In this sample each slot is composed of 9 frames each consisting of 168 bits, as specified in Annex D to S4539 (WF2, RS(36,21) in Table 2) and in a Link-22 publication [1] about the minimun size of a network packet (Table 3). Both the Tables refer to HF Fixed Frequency operations (HF FF).

Table 2 - Waveform Summary (Annex D to STANAG-4539 Edition 1)
Table 3 - Link-22 transmission media types (Understanding voice and data link networking [1])
My friend YING coded a sofware to demodulate and decode Link-22 WF2 samples, he kindly sent me a decoded bitstream and gave me some interesting insights: "I also found that (1) most of waveforms meet the RS(36,21), and seems only a little meets the RS(36,30). (2) all the RS decode bits have the byte 0x0B, which is strange" YING says. Indeed, the bitstream has a very interesting pattern (Fig. 2):

Fig. 2- Link-22 decoded stream (168 bits window)
Even more interesting is the hex representation of a single TDMA slot (9 frames) which exhibits features that are not immediately visible at glance in the bitwise representation:

48-bit fields A and A' has the same contents

4-bit fields marked with "*" differ by 0x8
4-bit fields B and B' has the same contents
4-bit fields C and C' has the same contents

- fixed position of the byte 0x0B (as noted by YING)

         A          B             C          A'         B'   C'
 ----------------- *-             -  ----------------- *-    -
 29 FB 1F A9 44 20 A9 C4 9F 96 C4 1F 29 FB 1F A9 44 20 29 0B 1E
 5F CA E1 95 32 11 57 F8 E9 A7 3A 23 5F CA E1 95 32 11 D7 0B 22
 DB A6 9E 99 B6 7D 28 F4 6D CB 45 2F DB A6 9E 99 B6 7D A8 0B 2E
 8C F5 65 E3 E1 2E D3 8E 3A 98 BE 55 8C F5 65 E3 E1 2E 53 0B 54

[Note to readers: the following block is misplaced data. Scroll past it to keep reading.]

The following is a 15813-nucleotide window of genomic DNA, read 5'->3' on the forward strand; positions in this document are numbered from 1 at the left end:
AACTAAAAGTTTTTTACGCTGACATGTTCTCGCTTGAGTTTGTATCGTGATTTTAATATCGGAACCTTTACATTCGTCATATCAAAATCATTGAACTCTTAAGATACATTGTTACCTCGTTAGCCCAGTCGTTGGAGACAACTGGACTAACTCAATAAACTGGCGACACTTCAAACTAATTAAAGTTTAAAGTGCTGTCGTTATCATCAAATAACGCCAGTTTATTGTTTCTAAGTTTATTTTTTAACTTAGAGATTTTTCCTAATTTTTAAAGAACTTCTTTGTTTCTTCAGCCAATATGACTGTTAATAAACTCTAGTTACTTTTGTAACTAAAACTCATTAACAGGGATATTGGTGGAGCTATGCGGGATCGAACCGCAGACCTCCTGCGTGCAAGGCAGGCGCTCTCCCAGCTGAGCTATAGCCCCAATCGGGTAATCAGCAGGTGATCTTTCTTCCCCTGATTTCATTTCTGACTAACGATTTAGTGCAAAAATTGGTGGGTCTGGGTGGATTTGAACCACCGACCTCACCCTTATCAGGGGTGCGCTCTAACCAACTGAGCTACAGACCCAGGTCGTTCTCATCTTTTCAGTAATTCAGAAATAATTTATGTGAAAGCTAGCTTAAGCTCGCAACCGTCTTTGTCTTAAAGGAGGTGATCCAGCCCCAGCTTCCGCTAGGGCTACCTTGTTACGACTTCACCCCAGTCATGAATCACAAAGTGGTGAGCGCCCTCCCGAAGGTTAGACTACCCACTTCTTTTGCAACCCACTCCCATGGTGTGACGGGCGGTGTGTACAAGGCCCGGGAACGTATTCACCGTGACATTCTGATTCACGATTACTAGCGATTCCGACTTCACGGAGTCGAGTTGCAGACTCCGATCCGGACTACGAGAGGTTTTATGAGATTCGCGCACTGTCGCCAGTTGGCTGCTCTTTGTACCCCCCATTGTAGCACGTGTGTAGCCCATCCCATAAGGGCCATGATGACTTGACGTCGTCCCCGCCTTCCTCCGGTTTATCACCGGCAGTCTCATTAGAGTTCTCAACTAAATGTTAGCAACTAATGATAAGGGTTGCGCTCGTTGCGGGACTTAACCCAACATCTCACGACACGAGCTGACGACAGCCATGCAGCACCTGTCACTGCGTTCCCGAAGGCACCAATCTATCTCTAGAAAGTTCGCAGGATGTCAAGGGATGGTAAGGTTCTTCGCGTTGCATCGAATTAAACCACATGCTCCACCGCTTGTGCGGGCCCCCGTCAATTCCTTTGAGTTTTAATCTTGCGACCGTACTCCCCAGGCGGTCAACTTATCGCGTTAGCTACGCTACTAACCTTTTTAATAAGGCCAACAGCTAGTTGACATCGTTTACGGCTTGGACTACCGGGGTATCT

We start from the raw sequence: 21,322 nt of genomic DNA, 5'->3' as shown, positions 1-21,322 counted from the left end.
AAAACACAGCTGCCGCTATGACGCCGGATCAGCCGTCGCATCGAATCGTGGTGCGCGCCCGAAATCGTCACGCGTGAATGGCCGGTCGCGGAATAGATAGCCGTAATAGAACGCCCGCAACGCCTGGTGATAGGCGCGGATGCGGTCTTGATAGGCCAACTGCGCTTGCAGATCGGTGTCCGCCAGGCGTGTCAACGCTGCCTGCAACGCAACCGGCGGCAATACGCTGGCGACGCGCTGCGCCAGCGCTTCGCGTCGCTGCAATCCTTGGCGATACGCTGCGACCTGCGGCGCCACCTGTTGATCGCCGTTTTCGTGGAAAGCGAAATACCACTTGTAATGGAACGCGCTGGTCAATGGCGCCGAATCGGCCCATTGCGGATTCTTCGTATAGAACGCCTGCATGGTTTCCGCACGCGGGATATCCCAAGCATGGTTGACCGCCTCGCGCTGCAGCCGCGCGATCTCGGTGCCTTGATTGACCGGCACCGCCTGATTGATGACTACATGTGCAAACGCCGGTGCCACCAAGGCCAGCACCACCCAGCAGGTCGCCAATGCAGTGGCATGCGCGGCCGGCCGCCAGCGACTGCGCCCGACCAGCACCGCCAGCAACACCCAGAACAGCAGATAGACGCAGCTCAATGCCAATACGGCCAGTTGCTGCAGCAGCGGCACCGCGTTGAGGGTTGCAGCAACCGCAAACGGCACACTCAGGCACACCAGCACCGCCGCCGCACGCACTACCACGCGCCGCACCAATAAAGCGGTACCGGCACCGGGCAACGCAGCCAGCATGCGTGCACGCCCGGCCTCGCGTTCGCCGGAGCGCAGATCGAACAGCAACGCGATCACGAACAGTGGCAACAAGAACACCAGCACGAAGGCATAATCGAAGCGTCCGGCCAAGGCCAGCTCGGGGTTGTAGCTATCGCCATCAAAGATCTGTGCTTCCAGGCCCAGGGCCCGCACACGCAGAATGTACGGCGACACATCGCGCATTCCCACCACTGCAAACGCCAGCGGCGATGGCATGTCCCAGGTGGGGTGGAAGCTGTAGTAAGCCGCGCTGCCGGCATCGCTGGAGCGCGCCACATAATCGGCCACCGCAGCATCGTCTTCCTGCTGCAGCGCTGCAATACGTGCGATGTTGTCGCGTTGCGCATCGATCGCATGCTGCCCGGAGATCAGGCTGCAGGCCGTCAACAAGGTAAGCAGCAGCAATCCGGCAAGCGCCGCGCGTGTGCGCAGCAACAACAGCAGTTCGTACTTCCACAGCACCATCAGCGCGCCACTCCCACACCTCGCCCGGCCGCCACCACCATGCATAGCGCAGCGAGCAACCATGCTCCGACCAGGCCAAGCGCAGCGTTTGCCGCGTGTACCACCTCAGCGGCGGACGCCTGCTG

22 D4 3F A6 4F 0F 89 CB 94 B9 E4 10 22 D4 3F A6 4F 0F 09 0B 10
 3E CB AC CD 53 10 1A A0 88 A6 77 7B 3E CB AC CD 53 10 9A 0B 7A
 7A A0 B0 DD 17 7B 06 B0 CC CD 6B 6B 7A A0 B0 DD 17 7B 86 0B 6A
 FE F5 04 CE 93 2E B2 A3 48 98 DF 78 FE F5 04 CE 93 2E 32 0B 78
 3C B6 D0 A7 51 6D 66 CA 8A DB 0B 11 3C B6 D0 A7 51 6D E6 0B 10

(each 168-bit row is a 112.5ms Media Code Frame)

Quoting STANAG-5522 TACTICAL MESSAGE CONSTRUCTION: "Link-22 tactical messages are functionally oriented, variable length strings of an integer number of up to eight 72-bit words (Tactical Message Words).  These 72 bits words are formatted into network packets by the System Network Controller.  Parity bits for Forward Error Correction are applied at the Network Packet level". This means that what we see are network packets and not solely Link-22 messages.
If it's easy to verify that the number of Media Code Frames carried by a burst is 9, it is however difficult to establish the number of 72-bit words and hence the possible format of the message (from 72 up to 576 bits long). Help in this direction comes from the hex stream. Link-22 traffic is usually encrypted by KIV-21/LLC, a stand-alone in-line network crypto device: the stream, however, does not seem encrypted. Looking at the Link-22 Functional Diagram in Fig. 3, the NETSEC FUNCTION block provides akso an unencrypted interface for the transfer of control and status information (C&S):

Fig. 3 - Link-22 Functional Diagram (STANAG-5522 Edition 1)
Thus, an easy conclusion could be that each 112.5ms frame transports two unencrypted Link-22 words (144 bits) plus 24 bits low-level overhead (Error Detection And Correction (EDAC) bits, flags, spare, etc.?). Table 4 confirms my guess:

Table 4 - Waveforms, RS code rate, and Link-22 words
("Technical handbook for radio monitoring HF", Roland Proesch)
Table 5 is the result of a my comparison between Tables 2 and 4: it turns out that a fixed length of 24 bits is always appended. Curiously, this length is 1/3 (24 bits) of the length of a Link-22 word (unfortunately Table 5 is limited to the waveforms WF1-3 since the new annexes to STANAG-4539 are not at my disposal).